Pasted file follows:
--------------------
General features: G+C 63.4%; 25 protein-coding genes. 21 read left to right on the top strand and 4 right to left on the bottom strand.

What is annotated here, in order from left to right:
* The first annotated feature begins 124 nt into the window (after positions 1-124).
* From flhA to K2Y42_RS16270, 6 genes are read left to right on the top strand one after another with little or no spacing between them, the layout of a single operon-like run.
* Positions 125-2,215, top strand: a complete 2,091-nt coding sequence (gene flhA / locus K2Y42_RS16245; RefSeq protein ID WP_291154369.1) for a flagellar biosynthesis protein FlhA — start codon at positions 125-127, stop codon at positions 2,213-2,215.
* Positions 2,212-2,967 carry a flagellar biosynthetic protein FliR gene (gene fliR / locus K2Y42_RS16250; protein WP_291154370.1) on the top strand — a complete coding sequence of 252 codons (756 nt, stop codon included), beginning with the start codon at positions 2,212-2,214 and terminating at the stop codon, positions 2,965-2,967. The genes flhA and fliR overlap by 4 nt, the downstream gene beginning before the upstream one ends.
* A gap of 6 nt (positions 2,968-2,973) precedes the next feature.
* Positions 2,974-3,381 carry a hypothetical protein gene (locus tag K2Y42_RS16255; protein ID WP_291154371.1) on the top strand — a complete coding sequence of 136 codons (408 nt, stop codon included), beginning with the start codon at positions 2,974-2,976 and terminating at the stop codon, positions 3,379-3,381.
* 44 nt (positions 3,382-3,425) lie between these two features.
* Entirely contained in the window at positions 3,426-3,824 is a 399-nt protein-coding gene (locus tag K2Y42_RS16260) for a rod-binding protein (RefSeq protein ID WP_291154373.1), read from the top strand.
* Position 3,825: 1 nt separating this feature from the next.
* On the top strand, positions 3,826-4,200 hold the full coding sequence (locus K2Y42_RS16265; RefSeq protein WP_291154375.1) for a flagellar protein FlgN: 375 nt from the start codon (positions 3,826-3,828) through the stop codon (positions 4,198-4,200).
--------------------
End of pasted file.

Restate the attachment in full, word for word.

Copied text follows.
General features: G+C 63.4%; 25 protein-coding genes. 21 read left to right on the top strand and 4 right to left on the bottom strand.

What is annotated here, in order from left to right:
* The first annotated feature begins 124 nt into the window (after positions 1-124).
* From flhA to K2Y42_RS16270, 6 genes are read left to right on the top strand one after another with little or no spacing between them, the layout of a single operon-like run.
* Positions 125-2,215, top strand: a complete 2,091-nt coding sequence (gene flhA / locus K2Y42_RS16245; RefSeq protein ID WP_291154369.1) for a flagellar biosynthesis protein FlhA — start codon at positions 125-127, stop codon at positions 2,213-2,215.
* Positions 2,212-2,967 carry a flagellar biosynthetic protein FliR gene (gene fliR / locus K2Y42_RS16250; protein WP_291154370.1) on the top strand — a complete coding sequence of 252 codons (756 nt, stop codon included), beginning with the start codon at positions 2,212-2,214 and terminating at the stop codon, positions 2,965-2,967. The genes flhA and fliR overlap by 4 nt, the downstream gene beginning before the upstream one ends.
* A gap of 6 nt (positions 2,968-2,973) precedes the next feature.
* Positions 2,974-3,381 carry a hypothetical protein gene (locus tag K2Y42_RS16255; protein ID WP_291154371.1) on the top strand — a complete coding sequence of 136 codons (408 nt, stop codon included), beginning with the start codon at positions 2,974-2,976 and terminating at the stop codon, positions 3,379-3,381.
* 44 nt (positions 3,382-3,425) lie between these two features.
* Entirely contained in the window at positions 3,426-3,824 is a 399-nt protein-coding gene (locus tag K2Y42_RS16260) for a rod-binding protein (RefSeq protein ID WP_291154373.1), read from the top strand.
* Position 3,825: 1 nt separating this feature from the next.
* On the top strand, positions 3,826-4,200 hold the full coding sequence (locus K2Y42_RS16265; RefSeq protein WP_291154375.1) for a flagellar protein FlgN: 375 nt from the start codon (positions 3,826-3,828) through the stop codon (positions 4,198-4,200).